Saturday, September 22, 2007

Don't Say Videotape in Your Rosh Hashanah Sermon

An embarrassing event occurred at a Conservative synagogue in Newton, Massachusetts. I'm sure that the synagogue's rabbi had no idea about the NFL's New England Patriots' videotaping scandal when she sat down to write her Rosh Hashanah sermon. She probably also didn't know that the Patriots' owner (and her congregant) Robert Kraft (pictured at right) had said that he didn't know his team was using a sideline camera that caused a $750,000 fine and the loss of a draft pick. The video camera was confiscated at the beginning of the Patriots' season opener and Mr. Kraft embarrassingly expressed his displeasure with his head coach.

Jason Schwartz wrote about the awkward shul moment in the Boston Magazine's blog "Boston Daily":

After a week of Cameragate, you’d have to imagine that Bob Kraft was looking for that type of escape when he strolled into his Newton temple late this morning. But thanks to a faux-pas from a rabbi who’s apparently had her head stuck in a giant blintz for the last week, no such luck.
I go to the same temple as Kraft, so I’m pleased to report that he did an outstanding job chanting a lengthy haftorah portion (a selection from the prophets) before the congregation today, but things got a little bumpy at the end of the service when our rabbi rose to deliver the sermon.Her main trope was that people should act as as though God is always watching them. Not a bad lesson, except that in making her point she must have made an endless number of references to acting like you’re being videotaped. This was awkward.Somewhere in the middle of the sermon, she somehow managed to stumble onto a story about Cal Ripken, Jr. and what a positive role model he is (why she referenced Cal Ripken of all people, I have no idea–this sermon was all over the place). Her basic point was that Ripken always knew he was being recorded on the field, so he behaved accordingly. This was especially significant, she said, in this modern age where "sports scandal" is so prevalent.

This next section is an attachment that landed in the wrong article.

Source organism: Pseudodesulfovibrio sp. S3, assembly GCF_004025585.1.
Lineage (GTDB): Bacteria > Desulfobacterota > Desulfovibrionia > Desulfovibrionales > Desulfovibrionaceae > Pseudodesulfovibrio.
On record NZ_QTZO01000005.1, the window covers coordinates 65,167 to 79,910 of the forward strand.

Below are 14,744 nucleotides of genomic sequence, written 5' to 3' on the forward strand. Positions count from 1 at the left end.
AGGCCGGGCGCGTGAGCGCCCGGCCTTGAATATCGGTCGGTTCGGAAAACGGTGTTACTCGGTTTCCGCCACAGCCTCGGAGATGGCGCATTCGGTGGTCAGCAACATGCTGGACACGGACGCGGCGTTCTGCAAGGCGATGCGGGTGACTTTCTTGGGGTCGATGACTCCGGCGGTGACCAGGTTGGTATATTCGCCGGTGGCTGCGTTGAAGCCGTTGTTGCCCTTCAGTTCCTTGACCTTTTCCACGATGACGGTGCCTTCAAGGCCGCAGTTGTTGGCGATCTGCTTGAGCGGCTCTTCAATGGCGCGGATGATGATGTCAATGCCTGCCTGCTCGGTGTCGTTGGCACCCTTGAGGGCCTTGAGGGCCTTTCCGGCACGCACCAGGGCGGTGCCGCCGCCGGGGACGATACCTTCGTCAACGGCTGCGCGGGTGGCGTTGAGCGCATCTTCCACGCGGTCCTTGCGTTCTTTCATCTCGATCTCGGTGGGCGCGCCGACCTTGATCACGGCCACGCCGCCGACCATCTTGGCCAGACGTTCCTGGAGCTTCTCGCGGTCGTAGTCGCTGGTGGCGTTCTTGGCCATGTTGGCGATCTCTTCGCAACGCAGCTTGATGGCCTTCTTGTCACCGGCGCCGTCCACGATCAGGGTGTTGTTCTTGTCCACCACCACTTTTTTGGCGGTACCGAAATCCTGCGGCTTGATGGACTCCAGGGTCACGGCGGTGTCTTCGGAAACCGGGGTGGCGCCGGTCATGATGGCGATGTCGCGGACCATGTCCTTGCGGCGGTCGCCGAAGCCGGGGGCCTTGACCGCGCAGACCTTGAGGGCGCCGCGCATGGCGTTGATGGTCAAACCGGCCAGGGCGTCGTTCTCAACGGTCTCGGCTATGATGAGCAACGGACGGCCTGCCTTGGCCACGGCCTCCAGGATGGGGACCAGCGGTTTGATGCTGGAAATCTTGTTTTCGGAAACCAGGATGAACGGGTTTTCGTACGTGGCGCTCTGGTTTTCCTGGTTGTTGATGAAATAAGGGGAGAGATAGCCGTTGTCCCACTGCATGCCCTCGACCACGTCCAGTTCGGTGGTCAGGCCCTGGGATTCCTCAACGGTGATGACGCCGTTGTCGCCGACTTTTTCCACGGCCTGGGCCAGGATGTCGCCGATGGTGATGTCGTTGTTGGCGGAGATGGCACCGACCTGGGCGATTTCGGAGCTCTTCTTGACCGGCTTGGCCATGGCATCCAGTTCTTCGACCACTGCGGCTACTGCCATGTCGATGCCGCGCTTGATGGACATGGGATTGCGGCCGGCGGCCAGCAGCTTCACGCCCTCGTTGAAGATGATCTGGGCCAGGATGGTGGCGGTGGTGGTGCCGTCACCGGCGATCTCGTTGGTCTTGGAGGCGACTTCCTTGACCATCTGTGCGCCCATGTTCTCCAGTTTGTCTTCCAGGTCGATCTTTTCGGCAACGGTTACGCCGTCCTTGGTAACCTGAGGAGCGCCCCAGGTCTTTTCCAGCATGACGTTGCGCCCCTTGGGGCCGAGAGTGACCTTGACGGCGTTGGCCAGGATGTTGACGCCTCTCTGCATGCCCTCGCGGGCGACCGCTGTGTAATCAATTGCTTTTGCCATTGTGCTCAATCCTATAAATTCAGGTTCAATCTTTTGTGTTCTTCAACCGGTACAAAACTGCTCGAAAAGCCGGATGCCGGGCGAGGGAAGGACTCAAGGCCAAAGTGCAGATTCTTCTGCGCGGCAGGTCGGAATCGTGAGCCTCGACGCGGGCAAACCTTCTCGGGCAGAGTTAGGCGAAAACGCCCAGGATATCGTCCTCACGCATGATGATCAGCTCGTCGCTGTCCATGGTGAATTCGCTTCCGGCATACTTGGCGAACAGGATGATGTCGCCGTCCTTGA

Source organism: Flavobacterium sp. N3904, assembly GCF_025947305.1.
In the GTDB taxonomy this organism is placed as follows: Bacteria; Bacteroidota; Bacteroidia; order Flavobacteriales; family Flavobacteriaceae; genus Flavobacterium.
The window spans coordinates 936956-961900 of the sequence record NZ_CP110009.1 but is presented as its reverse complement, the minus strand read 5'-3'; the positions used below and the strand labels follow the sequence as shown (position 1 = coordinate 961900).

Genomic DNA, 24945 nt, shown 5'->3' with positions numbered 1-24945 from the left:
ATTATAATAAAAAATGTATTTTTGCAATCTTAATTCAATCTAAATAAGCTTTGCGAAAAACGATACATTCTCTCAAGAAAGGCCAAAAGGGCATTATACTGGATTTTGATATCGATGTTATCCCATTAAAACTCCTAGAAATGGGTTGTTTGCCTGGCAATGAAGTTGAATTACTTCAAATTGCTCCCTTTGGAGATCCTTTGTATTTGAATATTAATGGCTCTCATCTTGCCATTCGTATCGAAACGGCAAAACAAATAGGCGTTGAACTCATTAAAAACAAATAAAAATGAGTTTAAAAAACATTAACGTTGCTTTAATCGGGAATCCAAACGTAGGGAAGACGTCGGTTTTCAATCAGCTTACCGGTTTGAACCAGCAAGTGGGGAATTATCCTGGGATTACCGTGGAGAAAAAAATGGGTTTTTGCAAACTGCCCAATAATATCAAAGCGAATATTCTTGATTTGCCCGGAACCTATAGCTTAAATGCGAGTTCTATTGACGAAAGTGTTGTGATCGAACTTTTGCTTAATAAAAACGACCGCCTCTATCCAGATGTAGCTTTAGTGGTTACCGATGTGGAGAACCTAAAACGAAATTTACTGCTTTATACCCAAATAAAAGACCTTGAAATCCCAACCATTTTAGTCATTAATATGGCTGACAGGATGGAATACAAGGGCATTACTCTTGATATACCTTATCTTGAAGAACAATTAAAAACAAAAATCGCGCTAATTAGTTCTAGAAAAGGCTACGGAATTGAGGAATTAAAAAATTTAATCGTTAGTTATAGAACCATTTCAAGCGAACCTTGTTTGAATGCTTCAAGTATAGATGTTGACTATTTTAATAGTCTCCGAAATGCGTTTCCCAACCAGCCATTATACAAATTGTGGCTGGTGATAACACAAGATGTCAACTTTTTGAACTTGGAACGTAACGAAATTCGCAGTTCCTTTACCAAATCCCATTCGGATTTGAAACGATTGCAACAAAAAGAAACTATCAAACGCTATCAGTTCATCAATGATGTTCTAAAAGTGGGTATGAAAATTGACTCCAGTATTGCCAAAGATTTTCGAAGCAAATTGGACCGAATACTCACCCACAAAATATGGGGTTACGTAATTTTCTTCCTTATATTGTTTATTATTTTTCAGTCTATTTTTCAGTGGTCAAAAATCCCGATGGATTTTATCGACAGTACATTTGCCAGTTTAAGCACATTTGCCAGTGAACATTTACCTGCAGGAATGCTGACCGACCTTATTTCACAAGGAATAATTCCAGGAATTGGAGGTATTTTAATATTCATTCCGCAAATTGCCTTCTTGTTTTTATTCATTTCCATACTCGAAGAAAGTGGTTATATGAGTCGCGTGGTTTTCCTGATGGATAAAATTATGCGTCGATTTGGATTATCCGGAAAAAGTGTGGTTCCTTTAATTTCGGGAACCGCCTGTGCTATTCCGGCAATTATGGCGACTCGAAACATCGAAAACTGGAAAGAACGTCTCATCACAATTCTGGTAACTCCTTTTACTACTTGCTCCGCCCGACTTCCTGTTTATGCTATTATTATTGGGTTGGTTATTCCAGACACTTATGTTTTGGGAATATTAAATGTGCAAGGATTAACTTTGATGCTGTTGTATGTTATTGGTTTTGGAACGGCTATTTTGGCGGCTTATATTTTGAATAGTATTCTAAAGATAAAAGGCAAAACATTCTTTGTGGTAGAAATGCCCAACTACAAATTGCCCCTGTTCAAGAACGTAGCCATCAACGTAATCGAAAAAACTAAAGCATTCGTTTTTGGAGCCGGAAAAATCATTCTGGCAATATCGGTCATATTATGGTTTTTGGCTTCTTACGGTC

Of course, the rabbi at the Newton synagogue really can't be blamed for her awkward references in her sermon to videotaping and sports scandals. But the old adage that one must consider the audience is relevant here. The last sermon that she gave that made headlines was a couple years ago when she spoke about gay rights in the Conservative Movement causing the synagogue's cantor, who objected to the sermon, to resign his position and start a new congregation.

I remember being a guest rabbinical student at a Houston synagogue while I was studying at the Jewish Theological Seminary. My visit was immediately following the Enron debacle and, knowing there were former Enron executives at this congregation, I recall scrutinizing my sermons for that Shabbat to make sure there was nothing that if taken out of context would be embarrassing.

I also remember choosing my words very carefully when I delivered a sermon this past June about Princess Diana. Having just read an article about her and the upcoming tenth anniversary of her tragic death, I was eager to speak about her life from the pulpit. It so happened that I gave this sermon on the Shabbat that one of Leslie and Abigail Wexner's sons was celebrating his bar mitzvah at my former Columbus synagogue. I was hesitant to give this sermon because I didn't want the audience to mistakenly think I was comparing Abigail Wexner to Princess Diana, although there are several striking similarities between the two women including their marriages to older, public figures and their humanitarian and charitable activities. Of course, one man approached me following the prayer service to tell me how brilliant my sermon was and that he understood the hidden comparison I was making. I told him that was not my intention at all, but he wouldn't hear of it.

Perhaps the real lesson of this rabbi's sermon is that rabbis should choose their words carefully... and watch Sports Center before the High Holidays.

No comments: